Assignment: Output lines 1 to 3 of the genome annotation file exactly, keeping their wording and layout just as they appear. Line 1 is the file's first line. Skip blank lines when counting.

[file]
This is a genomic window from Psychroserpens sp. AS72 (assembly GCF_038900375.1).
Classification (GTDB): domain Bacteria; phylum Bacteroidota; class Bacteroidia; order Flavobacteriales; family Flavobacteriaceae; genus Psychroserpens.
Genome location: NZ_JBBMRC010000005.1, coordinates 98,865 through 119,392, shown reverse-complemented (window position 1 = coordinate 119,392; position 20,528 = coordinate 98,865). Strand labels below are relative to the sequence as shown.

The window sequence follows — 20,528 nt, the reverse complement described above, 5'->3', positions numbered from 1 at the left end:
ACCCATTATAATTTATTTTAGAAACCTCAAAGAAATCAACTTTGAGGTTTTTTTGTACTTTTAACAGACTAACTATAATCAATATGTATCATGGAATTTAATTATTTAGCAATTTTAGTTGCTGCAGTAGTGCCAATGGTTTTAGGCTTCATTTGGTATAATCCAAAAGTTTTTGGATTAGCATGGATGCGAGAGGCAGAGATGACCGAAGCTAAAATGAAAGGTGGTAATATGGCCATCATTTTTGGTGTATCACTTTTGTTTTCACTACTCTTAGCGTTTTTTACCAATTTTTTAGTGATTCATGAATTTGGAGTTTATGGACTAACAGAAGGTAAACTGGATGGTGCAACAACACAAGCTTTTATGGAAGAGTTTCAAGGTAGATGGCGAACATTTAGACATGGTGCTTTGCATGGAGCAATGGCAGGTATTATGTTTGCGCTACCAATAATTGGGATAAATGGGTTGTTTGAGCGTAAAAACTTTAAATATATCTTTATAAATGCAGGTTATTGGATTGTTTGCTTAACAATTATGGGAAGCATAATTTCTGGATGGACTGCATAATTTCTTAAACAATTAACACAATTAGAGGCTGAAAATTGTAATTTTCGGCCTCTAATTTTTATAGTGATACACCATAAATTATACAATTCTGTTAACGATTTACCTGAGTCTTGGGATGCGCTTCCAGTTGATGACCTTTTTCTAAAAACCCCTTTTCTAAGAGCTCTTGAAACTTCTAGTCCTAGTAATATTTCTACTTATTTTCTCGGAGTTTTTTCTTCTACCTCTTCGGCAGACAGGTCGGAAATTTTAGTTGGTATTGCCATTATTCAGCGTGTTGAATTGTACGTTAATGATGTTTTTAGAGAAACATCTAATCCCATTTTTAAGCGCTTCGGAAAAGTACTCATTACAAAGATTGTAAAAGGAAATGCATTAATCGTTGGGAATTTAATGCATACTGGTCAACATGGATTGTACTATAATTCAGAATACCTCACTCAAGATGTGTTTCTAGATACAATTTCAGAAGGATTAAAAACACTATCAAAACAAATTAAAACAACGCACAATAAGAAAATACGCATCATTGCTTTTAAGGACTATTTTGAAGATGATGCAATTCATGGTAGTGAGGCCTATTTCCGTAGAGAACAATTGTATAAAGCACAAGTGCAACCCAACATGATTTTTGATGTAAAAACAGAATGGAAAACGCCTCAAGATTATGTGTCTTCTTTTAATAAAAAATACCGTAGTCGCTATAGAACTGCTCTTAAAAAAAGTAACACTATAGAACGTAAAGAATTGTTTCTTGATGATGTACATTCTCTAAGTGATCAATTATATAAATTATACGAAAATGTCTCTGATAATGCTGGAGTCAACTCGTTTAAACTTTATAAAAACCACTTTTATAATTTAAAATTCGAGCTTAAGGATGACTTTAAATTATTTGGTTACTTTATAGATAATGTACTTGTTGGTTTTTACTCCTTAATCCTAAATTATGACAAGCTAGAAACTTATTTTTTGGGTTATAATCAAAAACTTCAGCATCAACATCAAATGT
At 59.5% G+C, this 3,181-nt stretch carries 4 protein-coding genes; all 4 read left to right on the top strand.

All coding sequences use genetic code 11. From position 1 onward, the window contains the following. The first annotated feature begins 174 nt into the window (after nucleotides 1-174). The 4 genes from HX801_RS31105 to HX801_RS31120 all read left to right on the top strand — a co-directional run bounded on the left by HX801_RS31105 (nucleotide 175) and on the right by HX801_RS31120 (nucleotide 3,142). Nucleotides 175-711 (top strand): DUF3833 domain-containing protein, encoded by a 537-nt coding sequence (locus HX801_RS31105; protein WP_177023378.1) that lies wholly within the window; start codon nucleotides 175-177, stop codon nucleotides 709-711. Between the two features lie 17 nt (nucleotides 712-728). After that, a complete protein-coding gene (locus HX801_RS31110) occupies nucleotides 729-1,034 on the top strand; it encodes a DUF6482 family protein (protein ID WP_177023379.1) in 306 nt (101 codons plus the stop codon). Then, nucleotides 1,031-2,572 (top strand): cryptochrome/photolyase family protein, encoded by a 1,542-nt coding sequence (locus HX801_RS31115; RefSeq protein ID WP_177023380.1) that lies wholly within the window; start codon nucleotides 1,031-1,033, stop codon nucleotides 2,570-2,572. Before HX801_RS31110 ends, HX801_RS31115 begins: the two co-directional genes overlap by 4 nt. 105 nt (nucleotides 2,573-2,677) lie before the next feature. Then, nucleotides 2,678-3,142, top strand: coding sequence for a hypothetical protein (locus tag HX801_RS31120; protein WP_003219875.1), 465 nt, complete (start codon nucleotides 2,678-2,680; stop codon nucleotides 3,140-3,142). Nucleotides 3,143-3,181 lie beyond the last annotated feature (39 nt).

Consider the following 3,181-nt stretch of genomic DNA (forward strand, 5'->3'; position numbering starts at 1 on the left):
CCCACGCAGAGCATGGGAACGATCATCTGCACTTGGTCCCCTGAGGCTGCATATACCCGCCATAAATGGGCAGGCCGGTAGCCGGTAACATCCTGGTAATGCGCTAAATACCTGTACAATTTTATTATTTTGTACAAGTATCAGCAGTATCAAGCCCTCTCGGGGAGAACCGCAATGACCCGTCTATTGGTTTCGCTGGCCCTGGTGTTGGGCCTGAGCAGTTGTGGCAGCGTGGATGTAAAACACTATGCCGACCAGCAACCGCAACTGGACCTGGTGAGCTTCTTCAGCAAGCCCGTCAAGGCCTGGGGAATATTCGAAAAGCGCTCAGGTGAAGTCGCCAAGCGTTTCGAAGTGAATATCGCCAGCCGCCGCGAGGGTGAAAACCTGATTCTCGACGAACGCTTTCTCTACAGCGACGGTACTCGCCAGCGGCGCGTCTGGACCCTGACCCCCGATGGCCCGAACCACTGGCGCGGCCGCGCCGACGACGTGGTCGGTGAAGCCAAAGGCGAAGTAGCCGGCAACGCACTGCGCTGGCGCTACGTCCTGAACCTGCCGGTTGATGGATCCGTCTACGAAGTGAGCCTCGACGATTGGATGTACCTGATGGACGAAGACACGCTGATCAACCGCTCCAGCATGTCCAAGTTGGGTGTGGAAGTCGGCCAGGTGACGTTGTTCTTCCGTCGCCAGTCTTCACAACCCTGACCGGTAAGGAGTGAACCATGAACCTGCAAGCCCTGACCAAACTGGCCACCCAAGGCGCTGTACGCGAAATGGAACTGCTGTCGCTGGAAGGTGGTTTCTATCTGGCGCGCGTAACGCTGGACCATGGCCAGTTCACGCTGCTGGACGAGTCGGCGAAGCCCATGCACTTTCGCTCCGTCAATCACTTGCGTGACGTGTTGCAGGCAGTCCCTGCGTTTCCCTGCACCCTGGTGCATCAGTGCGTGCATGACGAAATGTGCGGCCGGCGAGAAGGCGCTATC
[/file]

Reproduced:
This is a genomic window from Psychroserpens sp. AS72 (assembly GCF_038900375.1).
Classification (GTDB): domain Bacteria; phylum Bacteroidota; class Bacteroidia; order Flavobacteriales; family Flavobacteriaceae; genus Psychroserpens.
Genome location: NZ_JBBMRC010000005.1, coordinates 98,865 through 119,392, shown reverse-complemented (window position 1 = coordinate 119,392; position 20,528 = coordinate 98,865). Strand labels below are relative to the sequence as shown.